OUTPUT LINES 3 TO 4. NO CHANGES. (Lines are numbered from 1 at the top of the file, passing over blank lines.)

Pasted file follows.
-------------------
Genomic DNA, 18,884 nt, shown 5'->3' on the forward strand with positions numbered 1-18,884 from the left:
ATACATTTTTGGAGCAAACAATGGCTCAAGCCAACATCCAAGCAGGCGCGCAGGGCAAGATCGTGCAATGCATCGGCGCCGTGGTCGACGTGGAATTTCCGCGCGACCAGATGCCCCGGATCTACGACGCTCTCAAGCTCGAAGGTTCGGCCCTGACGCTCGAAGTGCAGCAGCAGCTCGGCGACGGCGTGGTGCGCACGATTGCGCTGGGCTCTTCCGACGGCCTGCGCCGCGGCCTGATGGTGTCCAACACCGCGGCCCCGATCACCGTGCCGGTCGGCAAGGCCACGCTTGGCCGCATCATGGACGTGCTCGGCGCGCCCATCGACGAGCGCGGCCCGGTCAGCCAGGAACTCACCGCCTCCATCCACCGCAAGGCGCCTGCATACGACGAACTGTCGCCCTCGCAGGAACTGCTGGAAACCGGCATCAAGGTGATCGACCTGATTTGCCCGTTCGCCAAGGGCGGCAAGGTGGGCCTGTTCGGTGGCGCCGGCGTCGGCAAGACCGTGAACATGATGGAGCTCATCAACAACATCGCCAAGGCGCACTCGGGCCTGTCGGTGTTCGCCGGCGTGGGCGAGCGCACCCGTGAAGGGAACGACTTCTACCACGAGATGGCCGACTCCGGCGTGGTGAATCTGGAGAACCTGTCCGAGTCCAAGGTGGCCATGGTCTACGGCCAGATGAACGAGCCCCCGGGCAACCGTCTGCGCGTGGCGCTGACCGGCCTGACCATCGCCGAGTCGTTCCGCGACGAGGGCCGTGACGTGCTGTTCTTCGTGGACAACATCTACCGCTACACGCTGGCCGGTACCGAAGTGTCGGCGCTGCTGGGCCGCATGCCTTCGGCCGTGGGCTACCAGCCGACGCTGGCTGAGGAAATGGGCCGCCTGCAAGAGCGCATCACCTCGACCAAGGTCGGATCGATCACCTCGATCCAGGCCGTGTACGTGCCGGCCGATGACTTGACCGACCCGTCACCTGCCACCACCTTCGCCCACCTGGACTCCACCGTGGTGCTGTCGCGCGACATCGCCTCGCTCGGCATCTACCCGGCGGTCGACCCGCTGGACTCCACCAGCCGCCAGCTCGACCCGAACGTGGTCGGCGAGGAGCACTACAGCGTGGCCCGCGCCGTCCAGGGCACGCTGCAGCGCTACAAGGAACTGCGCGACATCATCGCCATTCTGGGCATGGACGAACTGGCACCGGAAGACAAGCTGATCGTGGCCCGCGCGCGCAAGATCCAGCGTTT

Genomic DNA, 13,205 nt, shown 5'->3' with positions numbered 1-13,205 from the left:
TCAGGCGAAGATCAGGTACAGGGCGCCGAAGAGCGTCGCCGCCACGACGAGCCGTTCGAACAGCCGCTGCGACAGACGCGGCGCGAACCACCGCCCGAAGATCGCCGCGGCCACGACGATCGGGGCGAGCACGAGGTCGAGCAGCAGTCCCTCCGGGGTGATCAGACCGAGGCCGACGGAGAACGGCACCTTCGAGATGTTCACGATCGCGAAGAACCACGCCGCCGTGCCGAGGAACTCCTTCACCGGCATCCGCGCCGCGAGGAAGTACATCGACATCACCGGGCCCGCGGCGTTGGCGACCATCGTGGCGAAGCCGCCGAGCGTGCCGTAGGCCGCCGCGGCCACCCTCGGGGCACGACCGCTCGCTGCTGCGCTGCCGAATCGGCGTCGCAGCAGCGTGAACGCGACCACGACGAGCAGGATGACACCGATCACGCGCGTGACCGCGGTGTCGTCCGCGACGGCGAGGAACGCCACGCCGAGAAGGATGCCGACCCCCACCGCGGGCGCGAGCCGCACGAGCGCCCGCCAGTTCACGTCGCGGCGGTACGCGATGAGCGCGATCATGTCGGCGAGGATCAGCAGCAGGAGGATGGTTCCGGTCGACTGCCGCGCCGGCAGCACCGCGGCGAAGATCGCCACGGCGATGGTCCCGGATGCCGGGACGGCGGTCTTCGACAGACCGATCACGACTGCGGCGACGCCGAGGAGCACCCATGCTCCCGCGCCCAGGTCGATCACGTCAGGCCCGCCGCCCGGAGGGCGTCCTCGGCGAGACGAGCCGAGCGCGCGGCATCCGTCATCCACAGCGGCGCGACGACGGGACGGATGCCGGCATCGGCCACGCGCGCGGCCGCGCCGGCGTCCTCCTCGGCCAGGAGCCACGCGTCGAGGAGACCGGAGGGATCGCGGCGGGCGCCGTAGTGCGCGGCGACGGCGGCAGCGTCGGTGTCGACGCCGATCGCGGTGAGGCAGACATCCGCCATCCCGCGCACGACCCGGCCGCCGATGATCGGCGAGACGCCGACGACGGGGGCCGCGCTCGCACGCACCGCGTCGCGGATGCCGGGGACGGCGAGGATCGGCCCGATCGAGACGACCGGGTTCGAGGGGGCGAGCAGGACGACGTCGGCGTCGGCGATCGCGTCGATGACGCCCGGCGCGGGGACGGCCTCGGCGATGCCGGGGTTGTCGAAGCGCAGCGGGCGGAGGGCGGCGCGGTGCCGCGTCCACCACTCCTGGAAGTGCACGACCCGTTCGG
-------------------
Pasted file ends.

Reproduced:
Genomic DNA, 13,205 nt, shown 5'->3' with positions numbered 1-13,205 from the left:
TCAGGCGAAGATCAGGTACAGGGCGCCGAAGAGCGTCGCCGCCACGACGAGCCGTTCGAACAGCCGCTGCGACAGACGCGGCGCGAACCACCGCCCGAAGATCGCCGCGGCCACGACGATCGGGGCGAGCACGAGGTCGAGCAGCAGTCCCTCCGGGGTGATCAGACCGAGGCCGACGGAGAACGGCACCTTCGAGATGTTCACGATCGCGAAGAACCACGCCGCCGTGCCGAGGAACTCCTTCACCGGCATCCGCGCCGCGAGGAAGTACATCGACATCACCGGGCCCGCGGCGTTGGCGACCATCGTGGCGAAGCCGCCGAGCGTGCCGTAGGCCGCCGCGGCCACCCTCGGGGCACGACCGCTCGCTGCTGCGCTGCCGAATCGGCGTCGCAGCAGCGTGAACGCGACCACGACGAGCAGGATGACACCGATCACGCGCGTGACCGCGGTGTCGTCCGCGACGGCGAGGAACGCCACGCCGAGAAGGATGCCGACCCCCACCGCGGGCGCGAGCCGCACGAGCGCCCGCCAGTTCACGTCGCGGCGGTACGCGATGAGCGCGATCATGTCGGCGAGGATCAGCAGCAGGAGGATGGTTCCGGTCGACTGCCGCGCCGGCAGCACCGCGGCGAAGATCGCCACGGCGATGGTCCCGGATGCCGGGACGGCGGTCTTCGACAGACCGATCACGACTGCGGCGACGCCGAGGAGCACCCATGCTCCCGCGCCCAGGTCGATCACGTCAGGCCCGCCGCCCGGAGGGCGTCCTCGGCGAGACGAGCCGAGCGCGCGGCATCCGTCATCCACAGCGGCGCGACGACGGGACGGATGCCGGCATCGGCCACGCGCGCGGCCGCGCCGGCGTCCTCCTCGGCCAGGAGCCACGCGTCGAGGAGACCGGAGGGATCGCGGCGGGCGCCGTAGTGCGCGGCGACGGCGGCAGCGTCGGTGTCGACGCCGATCGCGGTGAGGCAGACATCCGCCATCCCGCGCACGACCCGGCCGCCGATGATCGGCGAGACGCCGACGACGGGGGCCGCGCTCGCACGCACCGCGTCGCGGATGCCGGGGACGGCGAGGATCGGCCCGATCGAGACGACCGGGTTCGAGGGGGCGAGCAGGACGACGTCGGCGTCGGCGATCGCGTCGATGACGCCCGGCGCGGGGACGGCCTCGGCGATGCCGGGGTTGTCGAAGCGCAGCGGGCGGAGGGCGGCGCGGTGCCGCGTCCACCACTCCTGGAAGTGCACGACCCGTTCGG